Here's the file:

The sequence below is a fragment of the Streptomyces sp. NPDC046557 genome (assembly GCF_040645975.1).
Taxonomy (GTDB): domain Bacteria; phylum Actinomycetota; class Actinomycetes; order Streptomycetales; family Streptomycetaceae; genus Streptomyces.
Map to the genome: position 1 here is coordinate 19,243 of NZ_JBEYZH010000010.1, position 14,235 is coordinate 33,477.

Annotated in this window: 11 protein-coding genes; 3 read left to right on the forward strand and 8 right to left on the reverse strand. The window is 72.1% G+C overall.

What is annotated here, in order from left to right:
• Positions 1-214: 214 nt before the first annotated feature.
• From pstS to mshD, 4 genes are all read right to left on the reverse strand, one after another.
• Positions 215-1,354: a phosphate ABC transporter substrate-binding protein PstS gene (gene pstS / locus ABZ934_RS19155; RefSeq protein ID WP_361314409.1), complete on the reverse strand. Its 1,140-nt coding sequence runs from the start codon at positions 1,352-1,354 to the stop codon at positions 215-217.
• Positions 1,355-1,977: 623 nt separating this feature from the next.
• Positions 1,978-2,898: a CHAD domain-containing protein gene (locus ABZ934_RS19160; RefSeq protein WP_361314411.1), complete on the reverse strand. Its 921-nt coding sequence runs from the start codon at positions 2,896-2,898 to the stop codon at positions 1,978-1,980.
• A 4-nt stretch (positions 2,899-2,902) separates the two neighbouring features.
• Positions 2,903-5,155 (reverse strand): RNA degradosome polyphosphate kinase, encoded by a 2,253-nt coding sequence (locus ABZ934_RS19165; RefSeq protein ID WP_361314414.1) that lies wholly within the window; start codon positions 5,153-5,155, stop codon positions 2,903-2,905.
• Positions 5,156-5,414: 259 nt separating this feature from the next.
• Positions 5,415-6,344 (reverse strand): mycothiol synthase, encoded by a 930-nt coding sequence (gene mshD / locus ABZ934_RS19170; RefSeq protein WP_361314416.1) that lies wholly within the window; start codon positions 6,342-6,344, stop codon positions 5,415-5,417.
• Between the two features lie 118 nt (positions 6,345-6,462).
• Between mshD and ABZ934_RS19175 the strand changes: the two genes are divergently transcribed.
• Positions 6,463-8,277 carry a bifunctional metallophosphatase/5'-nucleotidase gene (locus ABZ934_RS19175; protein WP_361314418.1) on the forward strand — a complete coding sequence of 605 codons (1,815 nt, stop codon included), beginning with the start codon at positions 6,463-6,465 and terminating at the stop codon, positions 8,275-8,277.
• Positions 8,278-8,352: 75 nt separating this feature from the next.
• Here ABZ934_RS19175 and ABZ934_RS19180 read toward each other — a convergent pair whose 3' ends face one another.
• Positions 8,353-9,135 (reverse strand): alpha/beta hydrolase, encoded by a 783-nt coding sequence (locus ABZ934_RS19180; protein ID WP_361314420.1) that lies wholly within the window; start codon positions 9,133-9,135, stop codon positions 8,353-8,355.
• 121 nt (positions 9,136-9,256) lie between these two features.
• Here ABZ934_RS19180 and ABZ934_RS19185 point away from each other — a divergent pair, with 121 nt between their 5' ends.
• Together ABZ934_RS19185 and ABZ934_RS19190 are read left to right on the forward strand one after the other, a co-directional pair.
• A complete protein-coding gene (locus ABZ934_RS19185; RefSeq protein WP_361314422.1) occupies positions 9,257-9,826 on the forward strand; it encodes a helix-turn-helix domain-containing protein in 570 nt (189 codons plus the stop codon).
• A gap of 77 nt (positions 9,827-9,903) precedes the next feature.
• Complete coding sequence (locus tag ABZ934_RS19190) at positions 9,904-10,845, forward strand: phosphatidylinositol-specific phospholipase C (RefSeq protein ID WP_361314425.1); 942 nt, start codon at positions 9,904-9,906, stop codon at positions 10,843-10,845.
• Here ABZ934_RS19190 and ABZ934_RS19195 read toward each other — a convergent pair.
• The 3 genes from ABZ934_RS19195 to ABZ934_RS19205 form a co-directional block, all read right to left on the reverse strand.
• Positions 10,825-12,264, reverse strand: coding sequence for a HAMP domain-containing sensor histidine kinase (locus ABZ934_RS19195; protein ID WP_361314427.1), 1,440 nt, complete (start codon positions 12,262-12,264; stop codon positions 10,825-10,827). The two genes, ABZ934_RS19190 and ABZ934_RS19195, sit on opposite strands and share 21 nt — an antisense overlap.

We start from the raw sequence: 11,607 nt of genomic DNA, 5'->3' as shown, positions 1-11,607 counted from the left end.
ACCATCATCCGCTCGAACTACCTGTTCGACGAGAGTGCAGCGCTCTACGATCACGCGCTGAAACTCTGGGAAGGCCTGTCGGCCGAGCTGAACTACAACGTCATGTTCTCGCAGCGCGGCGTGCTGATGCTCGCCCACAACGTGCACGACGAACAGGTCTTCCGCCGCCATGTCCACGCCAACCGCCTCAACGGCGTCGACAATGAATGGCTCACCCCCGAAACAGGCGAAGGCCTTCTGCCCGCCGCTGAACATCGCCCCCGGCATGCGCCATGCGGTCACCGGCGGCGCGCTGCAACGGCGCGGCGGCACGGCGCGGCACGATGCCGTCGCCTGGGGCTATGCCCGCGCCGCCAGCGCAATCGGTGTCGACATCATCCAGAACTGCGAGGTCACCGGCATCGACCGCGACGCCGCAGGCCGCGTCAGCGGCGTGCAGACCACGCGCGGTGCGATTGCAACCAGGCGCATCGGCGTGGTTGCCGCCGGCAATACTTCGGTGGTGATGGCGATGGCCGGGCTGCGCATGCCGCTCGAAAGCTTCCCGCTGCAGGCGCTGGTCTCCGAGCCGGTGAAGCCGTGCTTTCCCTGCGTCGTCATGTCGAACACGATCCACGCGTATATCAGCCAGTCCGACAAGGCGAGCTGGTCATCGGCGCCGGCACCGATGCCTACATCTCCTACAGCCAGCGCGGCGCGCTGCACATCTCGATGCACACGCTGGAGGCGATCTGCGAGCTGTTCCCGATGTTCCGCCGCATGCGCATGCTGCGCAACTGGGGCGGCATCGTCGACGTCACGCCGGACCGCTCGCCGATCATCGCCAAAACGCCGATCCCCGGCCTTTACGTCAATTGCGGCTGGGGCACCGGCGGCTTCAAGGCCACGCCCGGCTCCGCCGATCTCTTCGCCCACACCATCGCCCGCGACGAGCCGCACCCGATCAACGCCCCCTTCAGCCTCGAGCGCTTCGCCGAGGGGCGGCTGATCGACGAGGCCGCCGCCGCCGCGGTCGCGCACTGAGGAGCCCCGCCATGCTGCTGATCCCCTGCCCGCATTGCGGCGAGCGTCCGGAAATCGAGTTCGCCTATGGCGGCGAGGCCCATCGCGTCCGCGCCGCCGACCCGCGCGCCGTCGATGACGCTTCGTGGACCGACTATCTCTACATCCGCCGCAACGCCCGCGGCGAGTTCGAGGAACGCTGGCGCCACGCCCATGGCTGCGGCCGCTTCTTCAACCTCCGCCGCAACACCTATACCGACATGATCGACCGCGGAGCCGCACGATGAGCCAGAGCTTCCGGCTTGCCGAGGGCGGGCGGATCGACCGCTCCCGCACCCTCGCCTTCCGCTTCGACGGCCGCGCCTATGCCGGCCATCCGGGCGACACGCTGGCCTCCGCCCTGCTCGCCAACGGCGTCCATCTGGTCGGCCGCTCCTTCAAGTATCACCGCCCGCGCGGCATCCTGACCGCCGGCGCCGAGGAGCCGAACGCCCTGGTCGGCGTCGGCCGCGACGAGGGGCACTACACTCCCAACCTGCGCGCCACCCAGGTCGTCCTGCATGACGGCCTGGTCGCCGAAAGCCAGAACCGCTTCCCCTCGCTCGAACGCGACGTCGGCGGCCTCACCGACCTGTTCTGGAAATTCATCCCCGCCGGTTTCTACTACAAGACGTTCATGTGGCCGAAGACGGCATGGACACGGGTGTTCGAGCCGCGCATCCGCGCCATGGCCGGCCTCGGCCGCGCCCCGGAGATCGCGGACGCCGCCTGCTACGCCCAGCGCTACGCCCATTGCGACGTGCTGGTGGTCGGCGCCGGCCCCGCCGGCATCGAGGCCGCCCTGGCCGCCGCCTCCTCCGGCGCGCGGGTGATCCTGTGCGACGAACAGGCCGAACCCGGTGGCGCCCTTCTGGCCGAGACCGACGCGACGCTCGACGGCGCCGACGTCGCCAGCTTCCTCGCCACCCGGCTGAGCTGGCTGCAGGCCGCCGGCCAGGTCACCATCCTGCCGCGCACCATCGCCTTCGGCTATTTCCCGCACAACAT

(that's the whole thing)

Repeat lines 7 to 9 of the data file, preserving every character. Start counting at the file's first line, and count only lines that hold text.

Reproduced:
• From pstS to mshD, 4 genes are all read right to left on the reverse strand, one after another.
• Positions 215-1,354: a phosphate ABC transporter substrate-binding protein PstS gene (gene pstS / locus ABZ934_RS19155; RefSeq protein ID WP_361314409.1), complete on the reverse strand. Its 1,140-nt coding sequence runs from the start codon at positions 1,352-1,354 to the stop codon at positions 215-217.
• Positions 1,355-1,977: 623 nt separating this feature from the next.